Q: What is your Episcopal motto and why did you choose that particular motto?
Bishop Shah: I had been reflecting on my motto and the first thing that came to my mind was an ambassador of peace or channel of peace, like St. Francis. I chose it because nowadays, all over the world whether people are sitting at home or in the market place, work place or places of worship, people are very fearful. So then I said maybe the Lord wants me to bring some idea of peace and that is why I choose peace and make me a channel of peace. Every time I go anywhere or I go for confirmation I always say: ‘Lord make me a channel of peace’.
Q: Your Excellency, the Christians in Pakistan are a minority, less than 3% of the total population. How would you see your relationship with your Muslim compatriots?
Bishop Shah: In day-to-day life, Christians and a Muslims work together. It is not a problem. We certainly feel that we are a minority but at the same time, we feel that we too are Pakistanis. We are all Pakistanis. The problem occurs when a religious group creates some problems; for instance, in certain remote areas where an Imam preaches a biased teaching. But otherwise, even when I was in school where the majority of the students were Muslims, we were good friends. We would exchange information about Jesus, the Bible, The Prophet and the Koran. There was never a problem. It is only very recently that we feel a problem surfacing in our inter-relationships with the Muslims and we have to be very careful. People working in offices never discuss religion, which is a very new development and that is perhaps a good thing.
Q: …that religion should not take part of the day to day?
Bishop Shah: … they [Muslim] and we [Christians] know that we are still friends. The problem is those groups that create problems and in certain villages, this is more apparent. In Sind, where I am from, or in Karachi, you will not find religious biases or if it does exist, it is minimal. In Punjab and the other side of Pakistan, religious biases are very apparent. In certain areas, though it is quite uncommon, at a hotel, for instance, if you are discovered to be a Christian and you have used a teacup, the attendant will either beat you or he will break the teacup.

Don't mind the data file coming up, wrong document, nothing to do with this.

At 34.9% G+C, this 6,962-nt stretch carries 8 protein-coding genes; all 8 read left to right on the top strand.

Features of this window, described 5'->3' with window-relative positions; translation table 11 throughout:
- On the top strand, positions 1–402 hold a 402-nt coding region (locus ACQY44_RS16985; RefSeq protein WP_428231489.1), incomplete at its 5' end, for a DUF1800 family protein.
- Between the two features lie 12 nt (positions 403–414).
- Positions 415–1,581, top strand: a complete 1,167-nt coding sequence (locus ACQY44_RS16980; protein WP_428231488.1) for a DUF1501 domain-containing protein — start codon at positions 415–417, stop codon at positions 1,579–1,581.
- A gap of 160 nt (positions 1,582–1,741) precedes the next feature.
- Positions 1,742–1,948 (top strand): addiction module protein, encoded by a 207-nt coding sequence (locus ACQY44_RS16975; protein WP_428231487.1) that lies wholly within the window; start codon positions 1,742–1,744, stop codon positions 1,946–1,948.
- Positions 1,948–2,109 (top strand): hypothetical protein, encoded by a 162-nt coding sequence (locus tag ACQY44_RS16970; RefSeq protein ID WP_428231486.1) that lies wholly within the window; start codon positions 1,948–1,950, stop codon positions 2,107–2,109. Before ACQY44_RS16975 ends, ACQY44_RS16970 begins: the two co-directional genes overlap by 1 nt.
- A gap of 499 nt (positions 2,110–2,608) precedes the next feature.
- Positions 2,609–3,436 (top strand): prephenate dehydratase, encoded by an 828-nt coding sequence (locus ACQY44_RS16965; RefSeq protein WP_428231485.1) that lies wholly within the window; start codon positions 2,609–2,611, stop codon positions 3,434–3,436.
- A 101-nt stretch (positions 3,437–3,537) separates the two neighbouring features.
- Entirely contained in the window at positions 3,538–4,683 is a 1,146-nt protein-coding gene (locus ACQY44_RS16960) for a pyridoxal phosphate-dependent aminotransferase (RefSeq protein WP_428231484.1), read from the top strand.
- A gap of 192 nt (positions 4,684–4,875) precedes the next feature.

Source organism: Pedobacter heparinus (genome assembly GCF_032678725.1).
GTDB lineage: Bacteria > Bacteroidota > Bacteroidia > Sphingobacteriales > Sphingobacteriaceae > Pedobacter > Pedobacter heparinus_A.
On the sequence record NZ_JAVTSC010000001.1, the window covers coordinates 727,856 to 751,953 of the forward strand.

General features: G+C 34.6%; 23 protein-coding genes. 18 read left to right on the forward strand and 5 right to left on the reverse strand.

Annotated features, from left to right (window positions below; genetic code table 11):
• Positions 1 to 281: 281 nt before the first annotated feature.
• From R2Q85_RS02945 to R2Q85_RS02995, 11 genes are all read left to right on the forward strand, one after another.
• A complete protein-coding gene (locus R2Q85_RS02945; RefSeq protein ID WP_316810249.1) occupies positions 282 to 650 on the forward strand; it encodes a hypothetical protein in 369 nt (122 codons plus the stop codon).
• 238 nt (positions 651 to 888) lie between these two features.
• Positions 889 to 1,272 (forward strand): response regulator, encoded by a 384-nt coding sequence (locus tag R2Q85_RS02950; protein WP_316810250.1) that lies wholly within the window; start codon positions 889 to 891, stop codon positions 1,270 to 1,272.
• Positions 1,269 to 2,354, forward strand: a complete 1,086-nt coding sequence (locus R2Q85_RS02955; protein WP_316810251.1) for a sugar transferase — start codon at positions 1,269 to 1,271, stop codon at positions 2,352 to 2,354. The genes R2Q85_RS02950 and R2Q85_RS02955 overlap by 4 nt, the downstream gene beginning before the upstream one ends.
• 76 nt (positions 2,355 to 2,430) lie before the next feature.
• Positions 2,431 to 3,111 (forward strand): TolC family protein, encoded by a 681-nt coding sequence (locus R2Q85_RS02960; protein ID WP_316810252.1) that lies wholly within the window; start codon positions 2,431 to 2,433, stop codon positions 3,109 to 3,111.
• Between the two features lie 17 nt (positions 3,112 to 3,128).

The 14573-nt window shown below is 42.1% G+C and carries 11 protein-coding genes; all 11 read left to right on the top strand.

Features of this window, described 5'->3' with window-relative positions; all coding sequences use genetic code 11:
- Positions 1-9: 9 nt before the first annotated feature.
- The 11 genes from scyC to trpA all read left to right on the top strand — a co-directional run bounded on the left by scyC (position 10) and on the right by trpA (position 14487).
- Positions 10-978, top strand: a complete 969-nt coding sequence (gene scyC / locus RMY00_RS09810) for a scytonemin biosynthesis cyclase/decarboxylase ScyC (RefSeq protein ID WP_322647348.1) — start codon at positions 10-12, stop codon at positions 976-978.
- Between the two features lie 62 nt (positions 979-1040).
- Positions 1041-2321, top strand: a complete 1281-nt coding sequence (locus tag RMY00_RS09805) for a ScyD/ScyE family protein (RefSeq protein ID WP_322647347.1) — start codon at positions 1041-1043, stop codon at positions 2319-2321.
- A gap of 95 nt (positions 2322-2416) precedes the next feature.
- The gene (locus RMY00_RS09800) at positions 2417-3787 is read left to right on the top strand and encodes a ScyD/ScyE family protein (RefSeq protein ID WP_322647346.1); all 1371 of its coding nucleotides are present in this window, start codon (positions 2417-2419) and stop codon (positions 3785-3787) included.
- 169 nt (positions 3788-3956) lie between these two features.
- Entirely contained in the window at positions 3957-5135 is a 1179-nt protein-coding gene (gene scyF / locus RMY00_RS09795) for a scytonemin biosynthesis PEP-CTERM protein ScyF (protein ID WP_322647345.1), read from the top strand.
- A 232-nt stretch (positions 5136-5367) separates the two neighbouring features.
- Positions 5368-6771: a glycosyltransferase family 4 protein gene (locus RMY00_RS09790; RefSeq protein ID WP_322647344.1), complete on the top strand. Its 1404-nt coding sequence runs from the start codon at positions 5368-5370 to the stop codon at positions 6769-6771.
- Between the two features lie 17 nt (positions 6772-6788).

Bishop Shah: …because a Christian has touched the cup and the cup has been defiled; the cup should not be used again. In other words the cup has no right to exist, it is finished.
Q: How do international events impact on the Christian community in Pakistan?
Bishop Shah: One thing is very clear that we Pakistani Christians are considered allies of Western culture. We are linked together which is not just. I was born in Pakistan. I am Pakistani. I will live and die in Pakistan. We and they [Muslims] should understand that Christianity is not just a Western religion. Jesus Christ, after all, was from Asia and the Bible was written in Asia and so were the Gospels. So in this way we are Asians. The missionaries were of course from the West, from Europe, and Europe being a Christian continent, we are immediately associated with them, which is not true. Whenever something happens in Europe or America, we immediately feel the effects; we are persecuted. Events where a pastor in Florida threatens to burn the Koran, we were hoping that he would not do it. We were fearful; the Pakistani Bishops Conference wrote the Pakistani government assuring them that we were in solidarity with them and we wrote the US government, stating that we prayed it [the Koran burning] would not happen. I believe no person has the right to hurt the feelings, especially the religious feelings, of anyone because religion is sacred and is very dear to everyone.
Q: When the Pakistani Catholic Bishops Conference takes a position like this, does this reduce the tension within the local context?
Bishop Shah: Yes, and I appreciate most Pakistanis; they are moderate and they understand that Christians in Pakistan are a minority. They understand that we are a minority and poor. We – the Christians - are not big in business and we do not control the Pakistani government. We are a minority and we are poor.
Q: How do you evangelize in this kind of a context?
Bishop Shah: First, our mission is to be a witness to our Christian identity. In this way our evangelization is firstly with our faithful. We do not just evangelize the person but we feel that we have the responsibility to evangelize the whole society especially when there is injustice. We should help everybody through our schools and hospitals and other institutions. We try to bring the idea of truth and how society should be as well as the protection of human rights for everybody. People, certainly, although we are a minority, appreciate our efforts.
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This interview was conducted by Mark Riedemann for "Where God Weeps," a weekly television and radio show produced by Catholic Radio and Television Network in conjunction with the international Catholic charity Aid to the Church in Need.